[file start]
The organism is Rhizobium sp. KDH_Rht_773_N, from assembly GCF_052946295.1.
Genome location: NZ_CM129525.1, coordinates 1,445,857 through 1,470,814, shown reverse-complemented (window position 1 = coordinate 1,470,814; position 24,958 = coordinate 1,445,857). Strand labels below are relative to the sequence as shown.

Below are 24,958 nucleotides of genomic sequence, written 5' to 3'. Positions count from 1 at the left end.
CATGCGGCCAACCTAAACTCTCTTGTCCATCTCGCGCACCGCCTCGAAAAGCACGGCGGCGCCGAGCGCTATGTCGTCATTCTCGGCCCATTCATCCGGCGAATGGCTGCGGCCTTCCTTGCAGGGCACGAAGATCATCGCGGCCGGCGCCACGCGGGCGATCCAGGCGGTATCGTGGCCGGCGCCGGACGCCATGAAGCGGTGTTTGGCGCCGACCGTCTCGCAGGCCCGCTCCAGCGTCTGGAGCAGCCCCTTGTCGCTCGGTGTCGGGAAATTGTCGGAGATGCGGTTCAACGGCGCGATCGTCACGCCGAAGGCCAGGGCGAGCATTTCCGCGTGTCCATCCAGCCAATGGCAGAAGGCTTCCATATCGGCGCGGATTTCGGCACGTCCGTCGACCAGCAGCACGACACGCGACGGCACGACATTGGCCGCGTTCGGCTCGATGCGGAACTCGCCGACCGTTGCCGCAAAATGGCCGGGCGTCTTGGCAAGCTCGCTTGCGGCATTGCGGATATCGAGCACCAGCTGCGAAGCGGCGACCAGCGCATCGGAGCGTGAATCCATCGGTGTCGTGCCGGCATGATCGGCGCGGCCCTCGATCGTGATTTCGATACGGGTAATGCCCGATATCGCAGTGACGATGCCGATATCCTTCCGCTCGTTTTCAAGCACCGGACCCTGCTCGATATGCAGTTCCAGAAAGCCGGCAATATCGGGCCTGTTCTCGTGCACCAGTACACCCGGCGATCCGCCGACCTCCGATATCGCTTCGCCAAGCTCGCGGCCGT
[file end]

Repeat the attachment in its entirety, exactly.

The organism is Rhizobium sp. KDH_Rht_773_N, from assembly GCF_052946295.1.
Genome location: NZ_CM129525.1, coordinates 1,445,857 through 1,470,814, shown reverse-complemented (window position 1 = coordinate 1,470,814; position 24,958 = coordinate 1,445,857). Strand labels below are relative to the sequence as shown.

Below are 24,958 nucleotides of genomic sequence, written 5' to 3'. Positions count from 1 at the left end.
CATGCGGCCAACCTAAACTCTCTTGTCCATCTCGCGCACCGCCTCGAAAAGCACGGCGGCGCCGAGCGCTATGTCGTCATTCTCGGCCCATTCATCCGGCGAATGGCTGCGGCCTTCCTTGCAGGGCACGAAGATCATCGCGGCCGGCGCCACGCGGGCGATCCAGGCGGTATCGTGGCCGGCGCCGGACGCCATGAAGCGGTGTTTGGCGCCGACCGTCTCGCAGGCCCGCTCCAGCGTCTGGAGCAGCCCCTTGTCGCTCGGTGTCGGGAAATTGTCGGAGATGCGGTTCAACGGCGCGATCGTCACGCCGAAGGCCAGGGCGAGCATTTCCGCGTGTCCATCCAGCCAATGGCAGAAGGCTTCCATATCGGCGCGGATTTCGGCACGTCCGTCGACCAGCAGCACGACACGCGACGGCACGACATTGGCCGCGTTCGGCTCGATGCGGAACTCGCCGACCGTTGCCGCAAAATGGCCGGGCGTCTTGGCAAGCTCGCTTGCGGCATTGCGGATATCGAGCACCAGCTGCGAAGCGGCGACCAGCGCATCGGAGCGTGAATCCATCGGTGTCGTGCCGGCATGATCGGCGCGGCCCTCGATCGTGATTTCGATACGGGTAATGCCCGATATCGCAGTGACGATGCCGATATCCTTCCGCTCGTTTTCAAGCACCGGACCCTGCTCGATATGCAGTTCCAGAAAGCCGGCAATATCGGGCCTGTTCTCGTGCACCAGTACACCCGGCGATCCGCCGACCTCCGATATCGCTTCGCCAAGCTCGCGGCCGT